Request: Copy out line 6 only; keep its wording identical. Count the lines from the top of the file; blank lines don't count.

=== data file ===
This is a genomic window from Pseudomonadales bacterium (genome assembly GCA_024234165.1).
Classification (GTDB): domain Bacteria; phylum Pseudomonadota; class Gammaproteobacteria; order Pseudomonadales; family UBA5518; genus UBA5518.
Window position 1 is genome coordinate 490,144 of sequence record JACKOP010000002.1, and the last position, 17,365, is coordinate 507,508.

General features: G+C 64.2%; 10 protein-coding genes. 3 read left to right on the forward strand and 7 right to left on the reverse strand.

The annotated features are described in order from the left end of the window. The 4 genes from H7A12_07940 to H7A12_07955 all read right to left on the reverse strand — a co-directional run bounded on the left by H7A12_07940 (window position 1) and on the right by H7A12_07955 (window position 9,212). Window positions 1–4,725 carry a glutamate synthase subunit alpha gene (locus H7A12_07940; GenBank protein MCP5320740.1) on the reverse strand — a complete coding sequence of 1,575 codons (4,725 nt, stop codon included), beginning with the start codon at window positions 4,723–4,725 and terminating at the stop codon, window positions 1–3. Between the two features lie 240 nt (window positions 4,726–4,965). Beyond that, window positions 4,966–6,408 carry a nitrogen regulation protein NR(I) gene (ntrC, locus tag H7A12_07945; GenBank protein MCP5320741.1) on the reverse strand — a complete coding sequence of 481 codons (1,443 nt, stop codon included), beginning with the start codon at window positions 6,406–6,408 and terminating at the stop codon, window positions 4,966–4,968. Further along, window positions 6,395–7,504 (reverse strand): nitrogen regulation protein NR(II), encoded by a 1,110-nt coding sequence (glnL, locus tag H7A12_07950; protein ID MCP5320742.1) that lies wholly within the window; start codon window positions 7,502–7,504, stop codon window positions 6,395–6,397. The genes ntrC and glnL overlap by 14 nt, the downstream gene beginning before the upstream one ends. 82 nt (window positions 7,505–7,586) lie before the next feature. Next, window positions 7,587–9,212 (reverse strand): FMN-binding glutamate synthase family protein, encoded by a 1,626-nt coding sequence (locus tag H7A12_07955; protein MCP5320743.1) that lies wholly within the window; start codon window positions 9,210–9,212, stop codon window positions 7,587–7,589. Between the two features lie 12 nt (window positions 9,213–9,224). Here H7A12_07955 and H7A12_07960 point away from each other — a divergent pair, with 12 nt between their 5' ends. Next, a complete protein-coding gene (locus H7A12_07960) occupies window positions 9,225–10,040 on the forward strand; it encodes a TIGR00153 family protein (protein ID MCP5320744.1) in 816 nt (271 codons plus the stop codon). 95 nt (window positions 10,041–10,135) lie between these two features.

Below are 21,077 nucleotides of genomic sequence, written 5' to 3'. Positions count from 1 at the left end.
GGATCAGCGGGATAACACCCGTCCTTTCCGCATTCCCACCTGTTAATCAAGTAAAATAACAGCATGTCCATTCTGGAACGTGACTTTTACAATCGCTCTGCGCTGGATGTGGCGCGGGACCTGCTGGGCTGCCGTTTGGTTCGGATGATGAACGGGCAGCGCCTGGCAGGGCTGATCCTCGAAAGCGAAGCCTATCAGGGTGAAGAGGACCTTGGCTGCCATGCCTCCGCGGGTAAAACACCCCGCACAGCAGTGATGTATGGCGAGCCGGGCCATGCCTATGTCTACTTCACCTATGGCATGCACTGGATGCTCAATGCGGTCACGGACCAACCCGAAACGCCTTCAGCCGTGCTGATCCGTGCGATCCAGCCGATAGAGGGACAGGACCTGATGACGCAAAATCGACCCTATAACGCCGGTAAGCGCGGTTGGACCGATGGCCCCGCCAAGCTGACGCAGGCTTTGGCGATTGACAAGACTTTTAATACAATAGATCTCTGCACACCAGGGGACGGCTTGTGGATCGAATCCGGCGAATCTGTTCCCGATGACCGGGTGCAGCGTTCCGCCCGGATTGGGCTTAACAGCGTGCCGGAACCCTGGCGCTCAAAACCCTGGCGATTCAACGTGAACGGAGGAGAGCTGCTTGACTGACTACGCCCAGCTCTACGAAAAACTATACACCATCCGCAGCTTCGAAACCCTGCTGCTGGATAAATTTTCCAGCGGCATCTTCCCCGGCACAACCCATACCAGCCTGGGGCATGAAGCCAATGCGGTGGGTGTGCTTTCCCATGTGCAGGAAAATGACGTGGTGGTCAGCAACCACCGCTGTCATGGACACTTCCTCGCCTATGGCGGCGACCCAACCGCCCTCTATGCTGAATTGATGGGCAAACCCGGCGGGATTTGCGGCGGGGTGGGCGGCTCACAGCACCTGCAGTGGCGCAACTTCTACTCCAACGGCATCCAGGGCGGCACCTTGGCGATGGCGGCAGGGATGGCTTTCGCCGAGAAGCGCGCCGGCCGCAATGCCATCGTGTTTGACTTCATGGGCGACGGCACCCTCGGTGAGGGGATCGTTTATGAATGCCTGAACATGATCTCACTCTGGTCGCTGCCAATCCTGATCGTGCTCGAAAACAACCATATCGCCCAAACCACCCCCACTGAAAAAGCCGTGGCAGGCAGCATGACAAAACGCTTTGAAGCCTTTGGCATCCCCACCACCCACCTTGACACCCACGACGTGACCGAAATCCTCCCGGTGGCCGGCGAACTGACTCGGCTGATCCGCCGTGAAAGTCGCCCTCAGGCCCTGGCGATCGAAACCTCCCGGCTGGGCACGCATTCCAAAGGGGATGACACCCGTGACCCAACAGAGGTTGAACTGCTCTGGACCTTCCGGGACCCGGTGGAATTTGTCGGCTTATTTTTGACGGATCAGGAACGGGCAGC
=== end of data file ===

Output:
Below are 21,077 nucleotides of genomic sequence, written 5' to 3'. Positions count from 1 at the left end.